It’s snowing, non-stop a week ago Tuesday in Denver as I’m trying to catch a standby flight from Denver International Airport to a speech in Sacramento before the afternoon flights get canceled due to weather. I have an hour to spare. I put my bags on the belt and walk through the metal detector without a problem.

Until the TSA screener manning the X-Ray tells me not to move. Literally, he says, “don’t move”. I’ve been standing there for about two minutes when three or four other screeners come over and take a look at whatever is on his screen. I can’t see anything, and he won’t talk to me. When I ask him what the problem is, he won’t even make eye contact with me. But everyone else is looking at me.

Two police officers, or security guards, come and shut the entire line down and send everyone but me into another line. Now about 40 people are looking at me like I’m guilty. And then I stand there for 35 minutes, not allowed to move, not given a single answer of what is happening.

There are 11 people standing around the screen, one of them is taking photos with a special camera and sending them off to someone who keeps calling back on his cell phone. The whole time, I’m getting the sense that they are actually just observing me to see if I get nervous. I don’t look like a terrorist, but suddenly I feel like a terrorist.

Of course I’m nervous, because I now have about 20 minutes until my only chance out of the state leaves the ground and I still have to catch a train to my terminal. But I yawn and look straight at them to prove my innocence. Meantime, I’m thinking, “what did my kids slip into my briefcase that I didn’t know about?”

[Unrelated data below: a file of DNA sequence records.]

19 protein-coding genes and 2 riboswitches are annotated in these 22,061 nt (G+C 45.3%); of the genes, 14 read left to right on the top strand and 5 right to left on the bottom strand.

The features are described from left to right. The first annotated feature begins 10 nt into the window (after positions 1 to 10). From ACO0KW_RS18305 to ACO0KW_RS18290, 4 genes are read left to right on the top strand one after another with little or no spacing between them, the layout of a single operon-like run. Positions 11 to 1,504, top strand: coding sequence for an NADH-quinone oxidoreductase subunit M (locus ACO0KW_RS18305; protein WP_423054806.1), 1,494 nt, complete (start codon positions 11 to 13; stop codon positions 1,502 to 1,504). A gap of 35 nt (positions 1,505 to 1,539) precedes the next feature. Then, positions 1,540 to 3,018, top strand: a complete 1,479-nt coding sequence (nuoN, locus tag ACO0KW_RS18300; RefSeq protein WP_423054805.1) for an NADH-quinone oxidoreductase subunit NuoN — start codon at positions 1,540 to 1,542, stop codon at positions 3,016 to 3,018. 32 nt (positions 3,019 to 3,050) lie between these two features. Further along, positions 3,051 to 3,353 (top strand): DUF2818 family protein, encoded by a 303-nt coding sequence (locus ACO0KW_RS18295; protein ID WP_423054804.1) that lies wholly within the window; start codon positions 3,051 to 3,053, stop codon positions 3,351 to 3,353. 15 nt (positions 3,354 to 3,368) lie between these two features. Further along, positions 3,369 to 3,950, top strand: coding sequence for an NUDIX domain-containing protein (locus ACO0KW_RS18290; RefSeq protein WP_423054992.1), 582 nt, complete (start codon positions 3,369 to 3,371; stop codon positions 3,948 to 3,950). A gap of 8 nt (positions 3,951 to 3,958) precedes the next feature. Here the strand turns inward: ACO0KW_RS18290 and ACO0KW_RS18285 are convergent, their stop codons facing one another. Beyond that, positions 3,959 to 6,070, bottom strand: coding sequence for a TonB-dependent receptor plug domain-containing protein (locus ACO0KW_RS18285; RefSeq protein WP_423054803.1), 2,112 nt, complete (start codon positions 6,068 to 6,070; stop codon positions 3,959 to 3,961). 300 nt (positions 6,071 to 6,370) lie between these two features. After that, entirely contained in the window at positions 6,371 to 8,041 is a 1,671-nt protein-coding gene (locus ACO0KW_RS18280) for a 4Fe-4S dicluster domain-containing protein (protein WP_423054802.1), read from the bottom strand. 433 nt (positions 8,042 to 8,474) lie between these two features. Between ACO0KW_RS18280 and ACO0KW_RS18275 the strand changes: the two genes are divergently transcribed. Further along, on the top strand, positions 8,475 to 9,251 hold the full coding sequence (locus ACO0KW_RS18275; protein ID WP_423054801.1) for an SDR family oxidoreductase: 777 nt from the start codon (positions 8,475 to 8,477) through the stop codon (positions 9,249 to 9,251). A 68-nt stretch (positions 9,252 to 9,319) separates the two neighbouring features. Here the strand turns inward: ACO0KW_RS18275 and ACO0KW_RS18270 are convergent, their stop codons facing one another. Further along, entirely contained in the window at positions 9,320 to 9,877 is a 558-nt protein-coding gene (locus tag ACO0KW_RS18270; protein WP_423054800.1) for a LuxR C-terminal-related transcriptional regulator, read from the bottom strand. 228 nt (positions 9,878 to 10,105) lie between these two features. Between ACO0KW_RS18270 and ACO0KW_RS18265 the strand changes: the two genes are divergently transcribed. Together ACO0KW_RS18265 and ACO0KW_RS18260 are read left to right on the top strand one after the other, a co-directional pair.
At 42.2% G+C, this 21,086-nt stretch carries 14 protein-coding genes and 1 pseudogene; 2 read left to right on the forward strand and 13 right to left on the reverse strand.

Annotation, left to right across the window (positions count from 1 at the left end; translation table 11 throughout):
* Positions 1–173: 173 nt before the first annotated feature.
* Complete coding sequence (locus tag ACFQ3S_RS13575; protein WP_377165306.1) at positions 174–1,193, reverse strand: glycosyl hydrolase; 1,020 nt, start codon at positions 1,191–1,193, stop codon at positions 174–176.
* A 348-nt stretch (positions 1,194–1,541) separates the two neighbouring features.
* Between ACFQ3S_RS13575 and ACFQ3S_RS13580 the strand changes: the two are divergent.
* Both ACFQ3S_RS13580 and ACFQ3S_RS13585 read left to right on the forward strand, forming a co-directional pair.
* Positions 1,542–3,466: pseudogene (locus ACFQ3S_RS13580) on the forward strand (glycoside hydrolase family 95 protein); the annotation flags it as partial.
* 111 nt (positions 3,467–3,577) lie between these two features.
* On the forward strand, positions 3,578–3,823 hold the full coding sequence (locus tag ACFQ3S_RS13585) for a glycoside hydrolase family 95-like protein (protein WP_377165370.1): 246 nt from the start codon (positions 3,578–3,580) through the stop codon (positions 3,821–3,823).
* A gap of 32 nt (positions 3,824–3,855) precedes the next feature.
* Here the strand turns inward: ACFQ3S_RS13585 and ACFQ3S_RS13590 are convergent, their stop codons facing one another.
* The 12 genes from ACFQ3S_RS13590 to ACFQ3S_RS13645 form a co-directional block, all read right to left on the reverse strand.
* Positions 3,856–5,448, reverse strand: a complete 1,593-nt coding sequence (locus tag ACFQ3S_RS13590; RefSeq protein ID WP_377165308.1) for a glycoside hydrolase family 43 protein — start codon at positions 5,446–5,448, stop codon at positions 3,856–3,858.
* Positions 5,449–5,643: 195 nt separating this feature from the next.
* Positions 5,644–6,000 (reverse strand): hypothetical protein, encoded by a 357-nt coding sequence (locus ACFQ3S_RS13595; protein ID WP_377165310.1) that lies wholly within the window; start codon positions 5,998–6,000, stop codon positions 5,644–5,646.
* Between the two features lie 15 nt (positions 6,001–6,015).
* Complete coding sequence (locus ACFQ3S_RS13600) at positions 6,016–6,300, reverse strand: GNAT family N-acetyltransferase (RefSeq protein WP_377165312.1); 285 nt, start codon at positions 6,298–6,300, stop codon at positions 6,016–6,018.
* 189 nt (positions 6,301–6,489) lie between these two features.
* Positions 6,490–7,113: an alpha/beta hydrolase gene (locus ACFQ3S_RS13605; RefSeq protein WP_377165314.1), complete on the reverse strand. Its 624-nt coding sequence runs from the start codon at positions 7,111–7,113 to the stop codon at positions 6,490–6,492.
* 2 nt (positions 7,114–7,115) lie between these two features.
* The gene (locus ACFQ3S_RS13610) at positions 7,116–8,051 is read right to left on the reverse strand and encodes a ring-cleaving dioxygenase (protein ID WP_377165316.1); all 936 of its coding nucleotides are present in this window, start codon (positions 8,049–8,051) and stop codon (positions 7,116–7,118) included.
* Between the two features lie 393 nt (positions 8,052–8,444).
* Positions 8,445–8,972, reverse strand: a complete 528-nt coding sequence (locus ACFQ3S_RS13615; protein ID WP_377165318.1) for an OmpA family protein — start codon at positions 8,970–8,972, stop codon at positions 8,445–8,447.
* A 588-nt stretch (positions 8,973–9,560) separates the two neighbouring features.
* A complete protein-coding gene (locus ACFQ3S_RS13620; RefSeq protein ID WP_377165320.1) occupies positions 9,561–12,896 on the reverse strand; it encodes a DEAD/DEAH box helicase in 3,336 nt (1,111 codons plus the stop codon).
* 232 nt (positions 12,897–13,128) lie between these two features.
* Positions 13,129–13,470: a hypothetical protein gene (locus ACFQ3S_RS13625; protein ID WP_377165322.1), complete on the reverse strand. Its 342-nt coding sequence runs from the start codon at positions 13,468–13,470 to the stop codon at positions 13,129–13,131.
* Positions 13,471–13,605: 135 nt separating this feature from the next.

Eventually, they take me to one of their metal “examining” tables and take 6 swabs of my briefcase without touching anything on the inside. No explosives, so they gently take everything out of the case. 15 minutes and counting.

Finally, they pull out the last item – the power adapter for my new 11” Mac Air computer and a USB to Ethernet converter. Apparently, on an X-Ray machine, the aluminum magnetic power thingy (see the photo) looks strikingly similar to the fuse on a bomb. Pair it next to the USB Ethernet adapter (which they’d never seen before), and you have a recipe for delay.

I wasn’t sure whether to be mad at Apple for designing their plug like a bomb fuse, or angry with TSA for taking 45 minutes to figure out I wasn’t a terrorist. So I decided to be happy that TSA takes this stuff seriously and really is concerned about protecting our planes. They were doing their job, quite thoroughly, I might add. And I still made the flight with 3 minutes to spare. No worries.

Memphis Blues Can Give Your Life Purpose (If You'll Listen)

Why am I stuck in Memphis? I’ve been in four airports in the past 24 hours, which is how long I’ve been trying to get home to Colorado. I started in Fayetteville, North Carolina yesterday at lunch after an amazing day at Ft. Bragg speaking to soldiers (I got to try on the parachute uniforms of the mighty Golden Knights – don’t I look dorky?). But my flight left three hours late, so I missed my connection in Atlanta. I went to Atlanta anyway, because there aren’t many flights out of Fayetteville and I couldn’t picture myself staying in the 100 degree heat and 42,000% humidity for an entire weekend.